The Apocalypse of John showed an anti-Roman, politically revolutionary perspective. This is in contrast with Paul's writing in Romans 13, which calls for submission to governmental authorities - although passages in 1 Corinthians may be said to contradict this. 2 Thessalonians, a pseudonymous letter, also preaches a politically conservative and accommodative message, as does 1 Peter. Interestingly, these letters do not discard or ignore apocalypticism but use it quite differently from the author of Revelation to further their message of political conservatism. 2 Peter seems to be a letter dating from the second century, from the post-apostolic age. In 2 Peter, the apocalypse is no longer imminent and is not used to further any admonition. Instead, it has become simply a part of Christian doctrine.
The Epistle of Jude can be dated to somewhere during post-apostolic Christianity and before the formation of the Canon. It refers to the apostles as representing a prior generation, yet it quotes from texts later excluded (perhaps, for example, by 2 Peter) from the Canon. The letters of Ignatius of Antioch contain evidence of a move toward the institutionalization of early Christianity. It mentions, for example, three different church offices: bishops, presbyters, and deacons. It also heavily emphasizes the authority held by those with these titles. The Didache contains liturgical and ritual instructions for rites such as baptism, the Lord's Prayer, and the Eucharist. All these documents show the change in early Christianity toward greater church structure and institutionalization.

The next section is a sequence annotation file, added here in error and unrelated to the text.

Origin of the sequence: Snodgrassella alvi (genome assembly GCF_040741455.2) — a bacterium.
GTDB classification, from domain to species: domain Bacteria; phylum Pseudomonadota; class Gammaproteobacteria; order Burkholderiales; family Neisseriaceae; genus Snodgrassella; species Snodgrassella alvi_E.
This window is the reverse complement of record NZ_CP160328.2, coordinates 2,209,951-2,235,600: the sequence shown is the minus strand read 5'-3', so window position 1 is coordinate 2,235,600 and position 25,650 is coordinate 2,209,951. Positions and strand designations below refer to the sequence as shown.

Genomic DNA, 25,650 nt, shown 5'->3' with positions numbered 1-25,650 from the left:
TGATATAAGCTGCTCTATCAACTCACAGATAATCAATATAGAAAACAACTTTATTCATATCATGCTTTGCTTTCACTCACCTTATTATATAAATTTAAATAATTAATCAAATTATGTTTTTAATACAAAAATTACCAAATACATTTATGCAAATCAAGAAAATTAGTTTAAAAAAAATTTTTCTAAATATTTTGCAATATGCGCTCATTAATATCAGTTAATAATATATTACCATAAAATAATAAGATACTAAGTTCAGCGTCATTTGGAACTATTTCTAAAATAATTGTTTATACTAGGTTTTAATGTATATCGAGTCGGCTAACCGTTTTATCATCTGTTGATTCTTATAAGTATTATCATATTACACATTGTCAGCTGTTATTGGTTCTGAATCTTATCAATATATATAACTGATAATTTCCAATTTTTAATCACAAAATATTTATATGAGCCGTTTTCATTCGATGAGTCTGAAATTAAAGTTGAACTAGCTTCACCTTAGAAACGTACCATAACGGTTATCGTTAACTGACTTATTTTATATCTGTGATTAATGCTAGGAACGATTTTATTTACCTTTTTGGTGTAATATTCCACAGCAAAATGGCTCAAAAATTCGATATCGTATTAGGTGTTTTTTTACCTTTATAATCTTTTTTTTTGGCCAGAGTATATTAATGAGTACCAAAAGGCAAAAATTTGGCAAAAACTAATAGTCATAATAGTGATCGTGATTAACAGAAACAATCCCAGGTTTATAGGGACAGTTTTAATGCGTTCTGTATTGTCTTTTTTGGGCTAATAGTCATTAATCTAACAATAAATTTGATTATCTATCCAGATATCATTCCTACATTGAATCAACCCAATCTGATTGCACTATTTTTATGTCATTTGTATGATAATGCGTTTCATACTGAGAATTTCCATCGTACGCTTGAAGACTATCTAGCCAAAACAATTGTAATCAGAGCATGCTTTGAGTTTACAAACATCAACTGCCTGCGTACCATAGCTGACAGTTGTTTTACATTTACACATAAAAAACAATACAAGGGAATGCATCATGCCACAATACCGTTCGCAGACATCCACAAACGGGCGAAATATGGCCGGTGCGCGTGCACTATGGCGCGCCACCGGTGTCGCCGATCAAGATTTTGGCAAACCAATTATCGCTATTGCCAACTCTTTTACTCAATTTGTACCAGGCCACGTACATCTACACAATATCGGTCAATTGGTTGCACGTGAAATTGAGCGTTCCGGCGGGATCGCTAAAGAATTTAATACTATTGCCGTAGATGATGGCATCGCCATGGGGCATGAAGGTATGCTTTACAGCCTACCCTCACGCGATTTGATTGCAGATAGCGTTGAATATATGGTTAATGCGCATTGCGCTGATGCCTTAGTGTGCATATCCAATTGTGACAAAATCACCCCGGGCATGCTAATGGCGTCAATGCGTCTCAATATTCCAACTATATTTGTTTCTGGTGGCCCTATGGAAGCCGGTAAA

How did a small group following an apocalyptic prophet in Palestine become Christianity - what is now called a "world religion"? This small movement saw many changes in the second, third, and fourth centuries, from the development of different sects, philosophical theologies, and martyrology, to the rise of monasticism, and finally to the ascension of Constantine to the throne and the Christian Roman Empire. It was not until the nineteenth century, however, that the term "world religion" came to be used and Christianity was categorized as such.